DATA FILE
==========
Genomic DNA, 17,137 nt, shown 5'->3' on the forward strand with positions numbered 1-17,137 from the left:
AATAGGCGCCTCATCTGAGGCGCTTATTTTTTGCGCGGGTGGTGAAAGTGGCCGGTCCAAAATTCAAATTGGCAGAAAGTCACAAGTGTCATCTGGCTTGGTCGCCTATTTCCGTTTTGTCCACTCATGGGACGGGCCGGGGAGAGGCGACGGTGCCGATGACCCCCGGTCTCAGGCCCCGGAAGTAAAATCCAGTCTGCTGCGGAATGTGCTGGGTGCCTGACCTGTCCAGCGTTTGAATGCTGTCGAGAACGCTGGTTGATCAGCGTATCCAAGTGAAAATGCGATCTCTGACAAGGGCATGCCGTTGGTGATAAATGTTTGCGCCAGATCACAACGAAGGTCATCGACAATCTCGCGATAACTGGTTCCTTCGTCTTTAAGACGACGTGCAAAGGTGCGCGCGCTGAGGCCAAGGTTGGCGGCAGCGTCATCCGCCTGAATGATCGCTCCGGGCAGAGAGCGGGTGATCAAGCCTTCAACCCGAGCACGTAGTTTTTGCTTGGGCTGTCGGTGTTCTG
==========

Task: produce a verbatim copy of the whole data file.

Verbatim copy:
Genomic DNA, 17,137 nt, shown 5'->3' on the forward strand with positions numbered 1-17,137 from the left:
AATAGGCGCCTCATCTGAGGCGCTTATTTTTTGCGCGGGTGGTGAAAGTGGCCGGTCCAAAATTCAAATTGGCAGAAAGTCACAAGTGTCATCTGGCTTGGTCGCCTATTTCCGTTTTGTCCACTCATGGGACGGGCCGGGGAGAGGCGACGGTGCCGATGACCCCCGGTCTCAGGCCCCGGAAGTAAAATCCAGTCTGCTGCGGAATGTGCTGGGTGCCTGACCTGTCCAGCGTTTGAATGCTGTCGAGAACGCTGGTTGATCAGCGTATCCAAGTGAAAATGCGATCTCTGACAAGGGCATGCCGTTGGTGATAAATGTTTGCGCCAGATCACAACGAAGGTCATCGACAATCTCGCGATAACTGGTTCCTTCGTCTTTAAGACGACGTGCAAAGGTGCGCGCGCTGAGGCCAAGGTTGGCGGCAGCGTCATCCGCCTGAATGATCGCTCCGGGCAGAGAGCGGGTGATCAAGCCTTCAACCCGAGCACGTAGTTTTTGCTTGGGCTGTCGGTGTTCTG